It’s stupidly simple, but refined in such a way that it becomes a lot of fun. As a big fan of rhythm games that doesn’t try to be a real instrument, this won me over instantly. Of course, just because it’s simple doesn’t mean it’s all too easy. While there are no Expert level songs in the English version at this point in time, the Hard version of some songs will take quite a bit of skill if you wish to achieve a full combo. I have not managed to do this on each song myself yet, but I’m getting there.
When you finish a song, you’re given a rating based on three different aspects. Your skill, which determines your Combo Rating, the amount of times you have finished said song on the same difficulty, determining your Clear Rating and finally the accumulated score that you gained with your set formation of members, that adds up as your Score Rating. Ratings ranges from nothing, C, B, A and finally S as the very best rating. Each rating above nothing will get you either Gold, Friend Points or Love Gems on the first time.
As mentioned, Score Rating is based on your members. Which brings us to the latter two sections of the game. Card collecting and the light RPG stats. There are four types of cards in the game. Normal, Rare, Super Rare and Ultra Rare. Normal and Rare cards can be gained through finishing songs (though I’ve only gotten one Rare card through this in my hundreds of attempts) or through scouting. Scouting is done for free once each day or by spending Friend Points. You get Friend Points by playing songs and choosing a friend on your friend list to help boost your score, or when another person use you as their boost.
Super Rare and Ultra Rare cards you can only gain by spending Love Gems through Honor Student Scouting. While you can get a free ticket for an Honor Student, that’s quite rare and not something you should bet on if you want to collect cards. Especially since Ultra Rare cards are at a 1% ratio. You can also get Rare cards from this, so you’re not guaranteed a Super Rare or Ultra Rare card. After all, it wouldn’t be that are if that was the case. This is where you’ll most likely be spending money if you are like me and love collecting things. It’s addictive and becomes almost essential to the game if you want to unlock all ratings.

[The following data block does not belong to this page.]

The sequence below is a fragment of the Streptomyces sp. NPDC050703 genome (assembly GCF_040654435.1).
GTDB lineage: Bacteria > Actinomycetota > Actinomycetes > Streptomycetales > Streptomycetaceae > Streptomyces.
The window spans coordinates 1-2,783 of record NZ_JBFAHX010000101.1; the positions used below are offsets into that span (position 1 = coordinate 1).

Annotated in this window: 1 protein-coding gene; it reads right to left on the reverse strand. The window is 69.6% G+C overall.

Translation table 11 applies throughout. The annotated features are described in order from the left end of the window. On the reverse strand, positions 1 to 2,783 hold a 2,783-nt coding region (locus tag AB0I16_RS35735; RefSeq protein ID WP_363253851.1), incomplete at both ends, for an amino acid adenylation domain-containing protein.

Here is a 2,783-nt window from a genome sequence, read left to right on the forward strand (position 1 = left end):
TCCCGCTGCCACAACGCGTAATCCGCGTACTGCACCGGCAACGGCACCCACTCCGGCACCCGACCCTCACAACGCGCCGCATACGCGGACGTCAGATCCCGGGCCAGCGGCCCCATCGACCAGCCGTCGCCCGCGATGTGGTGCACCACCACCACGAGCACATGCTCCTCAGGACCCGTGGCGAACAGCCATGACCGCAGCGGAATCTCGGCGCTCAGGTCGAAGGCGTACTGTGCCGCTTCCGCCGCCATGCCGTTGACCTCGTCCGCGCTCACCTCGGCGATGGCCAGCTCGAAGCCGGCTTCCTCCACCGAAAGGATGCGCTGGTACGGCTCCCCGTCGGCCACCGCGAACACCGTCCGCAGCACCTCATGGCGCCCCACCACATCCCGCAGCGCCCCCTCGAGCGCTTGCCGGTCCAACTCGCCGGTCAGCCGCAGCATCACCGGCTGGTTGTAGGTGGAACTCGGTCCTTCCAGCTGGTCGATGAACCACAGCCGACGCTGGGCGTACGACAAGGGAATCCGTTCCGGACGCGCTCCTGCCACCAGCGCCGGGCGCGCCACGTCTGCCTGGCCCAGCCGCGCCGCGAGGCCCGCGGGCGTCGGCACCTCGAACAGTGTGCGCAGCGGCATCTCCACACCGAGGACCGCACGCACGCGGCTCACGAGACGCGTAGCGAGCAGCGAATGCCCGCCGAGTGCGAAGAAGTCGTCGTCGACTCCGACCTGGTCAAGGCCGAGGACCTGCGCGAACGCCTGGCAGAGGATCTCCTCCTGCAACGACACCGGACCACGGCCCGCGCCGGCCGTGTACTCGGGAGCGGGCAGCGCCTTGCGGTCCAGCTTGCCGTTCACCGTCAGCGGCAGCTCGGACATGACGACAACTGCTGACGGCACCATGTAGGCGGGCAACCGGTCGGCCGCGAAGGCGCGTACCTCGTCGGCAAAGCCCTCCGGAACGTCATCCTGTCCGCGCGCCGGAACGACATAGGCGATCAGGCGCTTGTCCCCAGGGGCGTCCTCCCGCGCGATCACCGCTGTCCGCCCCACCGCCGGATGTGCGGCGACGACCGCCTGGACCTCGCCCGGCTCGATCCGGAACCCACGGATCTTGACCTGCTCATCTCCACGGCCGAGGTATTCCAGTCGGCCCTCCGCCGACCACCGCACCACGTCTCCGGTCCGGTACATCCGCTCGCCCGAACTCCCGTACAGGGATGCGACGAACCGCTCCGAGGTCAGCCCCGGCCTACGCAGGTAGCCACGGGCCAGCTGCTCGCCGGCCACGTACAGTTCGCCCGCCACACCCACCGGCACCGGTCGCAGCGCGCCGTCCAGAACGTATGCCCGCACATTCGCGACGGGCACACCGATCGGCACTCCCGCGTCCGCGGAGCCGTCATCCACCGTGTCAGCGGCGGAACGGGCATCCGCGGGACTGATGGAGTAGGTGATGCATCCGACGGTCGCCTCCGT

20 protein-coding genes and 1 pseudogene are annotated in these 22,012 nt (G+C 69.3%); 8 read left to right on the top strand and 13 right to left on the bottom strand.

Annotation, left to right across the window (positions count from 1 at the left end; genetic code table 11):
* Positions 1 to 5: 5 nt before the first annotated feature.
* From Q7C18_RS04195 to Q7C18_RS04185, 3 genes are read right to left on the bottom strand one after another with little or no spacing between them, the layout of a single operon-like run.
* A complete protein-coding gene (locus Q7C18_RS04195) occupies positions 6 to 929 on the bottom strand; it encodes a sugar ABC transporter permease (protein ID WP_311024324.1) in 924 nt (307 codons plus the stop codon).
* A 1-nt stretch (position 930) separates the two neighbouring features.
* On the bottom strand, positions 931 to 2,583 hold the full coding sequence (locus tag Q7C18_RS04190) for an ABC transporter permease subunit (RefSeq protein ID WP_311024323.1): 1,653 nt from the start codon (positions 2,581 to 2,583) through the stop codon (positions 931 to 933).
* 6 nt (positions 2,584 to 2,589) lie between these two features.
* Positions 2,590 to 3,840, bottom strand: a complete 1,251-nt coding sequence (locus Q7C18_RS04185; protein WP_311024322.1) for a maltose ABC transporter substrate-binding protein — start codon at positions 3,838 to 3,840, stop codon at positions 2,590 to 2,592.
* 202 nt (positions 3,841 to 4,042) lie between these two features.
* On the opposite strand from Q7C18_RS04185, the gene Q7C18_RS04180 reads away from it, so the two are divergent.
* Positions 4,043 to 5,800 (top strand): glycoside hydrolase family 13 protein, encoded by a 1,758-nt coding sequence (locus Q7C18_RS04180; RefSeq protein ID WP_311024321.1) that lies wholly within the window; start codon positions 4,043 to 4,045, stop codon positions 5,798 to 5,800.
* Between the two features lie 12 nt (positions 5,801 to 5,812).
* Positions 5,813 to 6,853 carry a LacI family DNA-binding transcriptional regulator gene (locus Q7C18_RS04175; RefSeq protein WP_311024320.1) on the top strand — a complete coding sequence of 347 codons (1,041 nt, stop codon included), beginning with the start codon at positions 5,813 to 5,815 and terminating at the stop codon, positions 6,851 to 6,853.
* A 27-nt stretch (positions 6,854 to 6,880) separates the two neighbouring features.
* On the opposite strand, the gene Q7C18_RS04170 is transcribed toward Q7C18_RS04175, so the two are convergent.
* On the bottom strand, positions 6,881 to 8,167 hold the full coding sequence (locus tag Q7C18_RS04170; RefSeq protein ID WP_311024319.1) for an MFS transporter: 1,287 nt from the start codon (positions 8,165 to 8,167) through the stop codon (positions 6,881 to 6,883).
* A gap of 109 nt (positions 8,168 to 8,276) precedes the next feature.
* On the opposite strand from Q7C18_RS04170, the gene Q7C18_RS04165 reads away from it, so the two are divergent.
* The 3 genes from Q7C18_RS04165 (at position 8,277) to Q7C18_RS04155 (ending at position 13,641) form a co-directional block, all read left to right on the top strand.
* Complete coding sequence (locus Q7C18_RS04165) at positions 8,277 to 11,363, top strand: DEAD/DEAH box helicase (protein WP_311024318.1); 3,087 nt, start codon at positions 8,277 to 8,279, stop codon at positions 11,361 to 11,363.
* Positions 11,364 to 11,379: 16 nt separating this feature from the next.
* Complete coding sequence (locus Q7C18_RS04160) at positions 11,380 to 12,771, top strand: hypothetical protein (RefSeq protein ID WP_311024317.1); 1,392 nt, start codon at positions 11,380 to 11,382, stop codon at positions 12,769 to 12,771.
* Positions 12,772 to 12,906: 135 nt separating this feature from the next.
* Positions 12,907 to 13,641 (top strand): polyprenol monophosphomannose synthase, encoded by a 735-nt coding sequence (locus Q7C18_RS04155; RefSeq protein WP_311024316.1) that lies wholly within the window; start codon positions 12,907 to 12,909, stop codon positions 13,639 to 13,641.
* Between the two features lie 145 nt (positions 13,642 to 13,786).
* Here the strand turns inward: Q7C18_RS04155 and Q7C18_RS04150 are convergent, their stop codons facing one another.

But what exactly do cards do? Well, each card represents a member in your team and you want at least three teams ready for the songs because each song comes with one theme, Smile, Cool or Pure, represented by different colours. Each idol member also carries these themes, with different stats for each of the three. So you want to have members that can best help you get a better score on each song, which comes down to the boos from the theme as well as their levels.
Each member have a maximum level and a maximum bond. You increase bond by playing with the member in your team and you increase level by practising. When you practise, you basically take a card you don’t want and fuse it with the member card you want to level up and they get experience from said given card. This is a good way to use duplicates, but not the best way. Because there’s one more important element to all of this, idolization. You can idolize each member once by performing special practise which requires two identical duplicates of the same card. At that point, the card is upgraded with new stats and max level/bond along with new art.
When you start grasping all of this, it becomes a weird case of a tacitcal idol management sim RPG fused with a very legit rhythm game. And that’s basically my ideal game in a lot of ways. This game is like pure cocaine to me lately and I will admit that I have used recharging Life Points as an excuse to actually do things not related to the game at numerous times the last week. I love this game as it perfectly puts up an example of how I feel Free-2-Play should be treated. It doesn’t undermine the player and it doesn’t ask for more even once.
I love Love Live! School Idol Festival, and I can’t wait for Bushiroad to add in more stuff from the Japanese version, which I’ve also been playing. This can only get better, and I’m sure it will. I’ve not seen a free and/or licensed game offer this much fun and content in a long while.